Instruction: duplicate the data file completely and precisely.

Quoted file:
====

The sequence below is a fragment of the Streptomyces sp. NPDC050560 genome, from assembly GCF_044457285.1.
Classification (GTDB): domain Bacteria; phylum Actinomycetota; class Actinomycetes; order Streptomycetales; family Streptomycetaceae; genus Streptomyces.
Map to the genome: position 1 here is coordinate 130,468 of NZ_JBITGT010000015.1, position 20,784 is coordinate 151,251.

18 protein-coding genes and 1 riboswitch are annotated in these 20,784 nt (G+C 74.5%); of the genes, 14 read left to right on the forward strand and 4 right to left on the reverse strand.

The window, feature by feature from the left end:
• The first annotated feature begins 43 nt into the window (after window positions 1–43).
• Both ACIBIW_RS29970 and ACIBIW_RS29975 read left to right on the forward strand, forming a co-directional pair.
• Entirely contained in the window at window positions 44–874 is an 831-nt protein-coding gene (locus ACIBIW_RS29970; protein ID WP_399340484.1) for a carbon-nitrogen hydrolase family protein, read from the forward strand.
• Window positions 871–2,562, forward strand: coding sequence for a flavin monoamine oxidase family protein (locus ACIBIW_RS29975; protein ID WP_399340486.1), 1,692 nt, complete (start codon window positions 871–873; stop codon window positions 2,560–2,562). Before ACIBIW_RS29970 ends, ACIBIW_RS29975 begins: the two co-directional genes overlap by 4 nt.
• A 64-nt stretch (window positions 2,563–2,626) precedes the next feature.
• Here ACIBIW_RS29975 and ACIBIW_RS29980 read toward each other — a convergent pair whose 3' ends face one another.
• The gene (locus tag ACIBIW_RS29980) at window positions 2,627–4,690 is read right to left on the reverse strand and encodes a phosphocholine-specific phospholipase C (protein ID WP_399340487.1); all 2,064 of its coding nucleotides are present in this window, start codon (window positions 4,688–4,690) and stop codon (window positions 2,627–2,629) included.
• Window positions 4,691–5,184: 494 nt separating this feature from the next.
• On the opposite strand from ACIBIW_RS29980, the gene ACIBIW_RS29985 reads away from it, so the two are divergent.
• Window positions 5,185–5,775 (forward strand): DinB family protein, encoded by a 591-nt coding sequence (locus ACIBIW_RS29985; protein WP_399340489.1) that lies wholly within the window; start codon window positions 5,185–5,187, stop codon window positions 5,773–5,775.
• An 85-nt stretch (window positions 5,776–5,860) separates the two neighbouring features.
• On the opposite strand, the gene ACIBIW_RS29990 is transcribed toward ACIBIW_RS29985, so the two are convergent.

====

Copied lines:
The sequence below is a fragment of the Streptomyces sp. NPDC050560 genome, from assembly GCF_044457285.1.
Classification (GTDB): domain Bacteria; phylum Actinomycetota; class Actinomycetes; order Streptomycetales; family Streptomycetaceae; genus Streptomyces.
Map to the genome: position 1 here is coordinate 130,468 of NZ_JBITGT010000015.1, position 20,784 is coordinate 151,251.

18 protein-coding genes and 1 riboswitch are annotated in these 20,784 nt (G+C 74.5%); of the genes, 14 read left to right on the forward strand and 4 right to left on the reverse strand.

The window, feature by feature from the left end:
• The first annotated feature begins 43 nt into the window (after window positions 1–43).
• Both ACIBIW_RS29970 and ACIBIW_RS29975 read left to right on the forward strand, forming a co-directional pair.
• Entirely contained in the window at window positions 44–874 is an 831-nt protein-coding gene (locus ACIBIW_RS29970; protein ID WP_399340484.1) for a carbon-nitrogen hydrolase family protein, read from the forward strand.
• Window positions 871–2,562, forward strand: coding sequence for a flavin monoamine oxidase family protein (locus ACIBIW_RS29975; protein ID WP_399340486.1), 1,692 nt, complete (start codon window positions 871–873; stop codon window positions 2,560–2,562). Before ACIBIW_RS29970 ends, ACIBIW_RS29975 begins: the two co-directional genes overlap by 4 nt.
• A 64-nt stretch (window positions 2,563–2,626) precedes the next feature.
• Here ACIBIW_RS29975 and ACIBIW_RS29980 read toward each other — a convergent pair whose 3' ends face one another.
• The gene (locus tag ACIBIW_RS29980) at window positions 2,627–4,690 is read right to left on the reverse strand and encodes a phosphocholine-specific phospholipase C (protein ID WP_399340487.1); all 2,064 of its coding nucleotides are present in this window, start codon (window positions 4,688–4,690) and stop codon (window positions 2,627–2,629) included.
• Window positions 4,691–5,184: 494 nt separating this feature from the next.
• On the opposite strand from ACIBIW_RS29980, the gene ACIBIW_RS29985 reads away from it, so the two are divergent.
• Window positions 5,185–5,775 (forward strand): DinB family protein, encoded by a 591-nt coding sequence (locus ACIBIW_RS29985; protein WP_399340489.1) that lies wholly within the window; start codon window positions 5,185–5,187, stop codon window positions 5,773–5,775.
• An 85-nt stretch (window positions 5,776–5,860) separates the two neighbouring features.
• On the opposite strand, the gene ACIBIW_RS29990 is transcribed toward ACIBIW_RS29985, so the two are convergent.